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Greetings from West Java Indonesia

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hello.

it's nice to join at this fascinating forum. i'm just a farmer here, and hope can learn more about coffee variety around the world especially coffee culture in UK.

 

best regards,

Iman

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Hi Iman

 

Welcome to Coffee Forums UK

 

What varietals have you planted on your farm?

 

What are your main markets?

 

We do not have many bean buyers (who buy direct for roasters) on the forum so there's no sales opportunities, but certainly an insight into the UK coffee culture.


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Hi! Welcome. I'm very keen to hear more about your farm, varietals and processing methods!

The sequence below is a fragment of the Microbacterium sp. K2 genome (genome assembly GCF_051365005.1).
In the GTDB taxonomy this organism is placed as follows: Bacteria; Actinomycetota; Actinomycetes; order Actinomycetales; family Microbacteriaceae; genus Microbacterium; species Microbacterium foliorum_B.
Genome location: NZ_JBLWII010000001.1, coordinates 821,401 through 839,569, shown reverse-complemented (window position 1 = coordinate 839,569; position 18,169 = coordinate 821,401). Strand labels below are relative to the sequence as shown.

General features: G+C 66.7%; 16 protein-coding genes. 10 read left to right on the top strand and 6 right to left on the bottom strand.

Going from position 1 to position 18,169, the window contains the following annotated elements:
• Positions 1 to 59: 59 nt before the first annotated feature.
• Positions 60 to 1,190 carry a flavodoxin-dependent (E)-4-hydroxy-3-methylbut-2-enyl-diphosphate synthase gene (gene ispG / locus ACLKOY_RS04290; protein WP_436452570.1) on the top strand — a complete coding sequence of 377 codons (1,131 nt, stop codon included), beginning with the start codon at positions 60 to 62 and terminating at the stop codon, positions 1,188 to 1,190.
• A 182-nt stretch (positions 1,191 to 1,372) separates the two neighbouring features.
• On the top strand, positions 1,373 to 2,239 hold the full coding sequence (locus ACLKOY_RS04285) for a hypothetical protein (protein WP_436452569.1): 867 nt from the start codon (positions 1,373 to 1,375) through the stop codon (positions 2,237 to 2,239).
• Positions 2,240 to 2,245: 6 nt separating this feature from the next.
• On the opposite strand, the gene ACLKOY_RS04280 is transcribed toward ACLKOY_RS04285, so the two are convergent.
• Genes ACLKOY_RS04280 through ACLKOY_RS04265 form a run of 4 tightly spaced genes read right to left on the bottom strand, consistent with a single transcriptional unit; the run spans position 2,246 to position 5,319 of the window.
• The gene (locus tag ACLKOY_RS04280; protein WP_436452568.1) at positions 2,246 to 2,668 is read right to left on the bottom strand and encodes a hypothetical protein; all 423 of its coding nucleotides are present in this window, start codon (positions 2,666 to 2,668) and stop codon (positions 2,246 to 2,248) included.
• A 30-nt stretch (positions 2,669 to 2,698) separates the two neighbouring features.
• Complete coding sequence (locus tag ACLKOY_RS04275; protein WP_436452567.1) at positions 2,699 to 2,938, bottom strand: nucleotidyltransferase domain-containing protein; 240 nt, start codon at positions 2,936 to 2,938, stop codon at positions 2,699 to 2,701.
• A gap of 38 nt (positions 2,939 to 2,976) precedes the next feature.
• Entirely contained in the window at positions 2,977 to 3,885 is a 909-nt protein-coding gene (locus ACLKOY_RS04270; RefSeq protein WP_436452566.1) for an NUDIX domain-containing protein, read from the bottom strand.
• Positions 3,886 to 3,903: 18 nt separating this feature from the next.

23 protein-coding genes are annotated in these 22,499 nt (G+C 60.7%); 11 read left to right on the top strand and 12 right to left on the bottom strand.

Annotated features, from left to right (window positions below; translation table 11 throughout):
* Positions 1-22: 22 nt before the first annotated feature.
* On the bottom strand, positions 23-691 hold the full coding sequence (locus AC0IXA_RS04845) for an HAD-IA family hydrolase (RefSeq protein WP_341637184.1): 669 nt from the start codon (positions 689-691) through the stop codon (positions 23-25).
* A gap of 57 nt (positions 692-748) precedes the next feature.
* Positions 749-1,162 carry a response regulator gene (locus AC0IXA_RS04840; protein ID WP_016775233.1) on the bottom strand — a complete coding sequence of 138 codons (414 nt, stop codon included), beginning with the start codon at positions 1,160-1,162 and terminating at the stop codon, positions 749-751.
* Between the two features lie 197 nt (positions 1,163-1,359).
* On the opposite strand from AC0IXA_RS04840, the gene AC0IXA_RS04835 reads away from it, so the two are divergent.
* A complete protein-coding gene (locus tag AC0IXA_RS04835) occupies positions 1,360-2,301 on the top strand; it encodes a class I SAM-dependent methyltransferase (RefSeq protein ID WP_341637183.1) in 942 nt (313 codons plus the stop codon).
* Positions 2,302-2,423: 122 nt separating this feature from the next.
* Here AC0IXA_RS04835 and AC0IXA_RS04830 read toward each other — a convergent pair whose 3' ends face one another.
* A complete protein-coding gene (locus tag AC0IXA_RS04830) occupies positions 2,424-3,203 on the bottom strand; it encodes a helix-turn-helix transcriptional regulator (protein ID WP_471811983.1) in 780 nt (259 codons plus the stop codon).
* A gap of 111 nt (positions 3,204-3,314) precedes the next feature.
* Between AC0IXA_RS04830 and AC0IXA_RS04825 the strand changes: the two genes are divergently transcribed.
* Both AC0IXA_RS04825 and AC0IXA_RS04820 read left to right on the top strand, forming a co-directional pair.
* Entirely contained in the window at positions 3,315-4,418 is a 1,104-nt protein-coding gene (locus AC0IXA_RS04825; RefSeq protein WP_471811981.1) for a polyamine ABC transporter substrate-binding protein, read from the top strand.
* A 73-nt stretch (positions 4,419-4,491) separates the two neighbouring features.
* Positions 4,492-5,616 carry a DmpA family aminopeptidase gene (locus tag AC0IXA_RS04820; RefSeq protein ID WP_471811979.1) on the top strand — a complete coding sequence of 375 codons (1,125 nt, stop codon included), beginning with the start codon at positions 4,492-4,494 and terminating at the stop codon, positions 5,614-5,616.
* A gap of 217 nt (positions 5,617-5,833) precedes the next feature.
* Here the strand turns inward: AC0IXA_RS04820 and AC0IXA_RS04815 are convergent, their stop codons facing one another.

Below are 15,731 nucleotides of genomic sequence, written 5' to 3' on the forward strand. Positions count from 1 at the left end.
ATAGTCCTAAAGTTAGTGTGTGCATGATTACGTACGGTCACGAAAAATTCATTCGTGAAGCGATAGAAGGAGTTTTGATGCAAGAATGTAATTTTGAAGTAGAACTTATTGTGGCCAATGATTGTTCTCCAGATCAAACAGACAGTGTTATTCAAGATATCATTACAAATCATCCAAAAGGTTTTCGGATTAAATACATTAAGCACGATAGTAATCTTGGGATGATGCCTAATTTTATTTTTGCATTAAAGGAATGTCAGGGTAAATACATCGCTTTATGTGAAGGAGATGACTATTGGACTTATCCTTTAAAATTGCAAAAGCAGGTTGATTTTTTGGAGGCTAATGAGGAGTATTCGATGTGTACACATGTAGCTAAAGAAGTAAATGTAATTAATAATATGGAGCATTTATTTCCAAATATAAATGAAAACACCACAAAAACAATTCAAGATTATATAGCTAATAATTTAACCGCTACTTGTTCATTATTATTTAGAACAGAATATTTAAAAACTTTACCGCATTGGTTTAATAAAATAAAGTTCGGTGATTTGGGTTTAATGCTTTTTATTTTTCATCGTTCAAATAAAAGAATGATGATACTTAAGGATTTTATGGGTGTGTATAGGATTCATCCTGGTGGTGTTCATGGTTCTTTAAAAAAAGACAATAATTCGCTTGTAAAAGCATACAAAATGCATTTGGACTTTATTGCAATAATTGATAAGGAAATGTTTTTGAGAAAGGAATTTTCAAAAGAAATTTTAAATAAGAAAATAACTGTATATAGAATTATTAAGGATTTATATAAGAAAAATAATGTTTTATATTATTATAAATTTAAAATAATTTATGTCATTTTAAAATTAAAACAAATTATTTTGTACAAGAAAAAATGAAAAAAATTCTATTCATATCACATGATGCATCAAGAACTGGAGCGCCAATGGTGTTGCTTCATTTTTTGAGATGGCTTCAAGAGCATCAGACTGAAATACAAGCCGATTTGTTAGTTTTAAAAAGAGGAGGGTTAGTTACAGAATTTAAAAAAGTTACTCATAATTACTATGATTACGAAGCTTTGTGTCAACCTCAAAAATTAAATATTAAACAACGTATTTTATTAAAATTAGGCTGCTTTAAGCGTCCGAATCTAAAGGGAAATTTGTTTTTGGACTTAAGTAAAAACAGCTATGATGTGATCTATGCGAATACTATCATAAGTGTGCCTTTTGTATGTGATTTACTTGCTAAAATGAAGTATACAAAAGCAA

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Welcome to the forum.

 

please post some photos of your farm :)


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Welcome to the forum. I'm interested in your responses to Glenn. Can I also ask what your favourite colour is?


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Hi Iman

 

Welcome to Coffee Forums UK

 

What varietals have you planted on your farm?

 

What are your main markets?

 

We do not have many bean buyers (who buy direct for roasters) on the forum so there's no sales opportunities, but certainly an insight into the UK coffee culture.

thank you for your warm welcome glenn, we just planted arabica varieties in our plantation, and our main markets is for export. there is absolutely no problem if in this forum does not have a lot of bean buyers, I just want to make a good relationship in the UK coffee culture, but if you want to try my coffee, I would love to share, and do not worry about the quantity I will provide the small scale, and quality-oriented for u guys.

 

Hi! Welcome. I'm very keen to hear more about your farm, varietals and processing methods!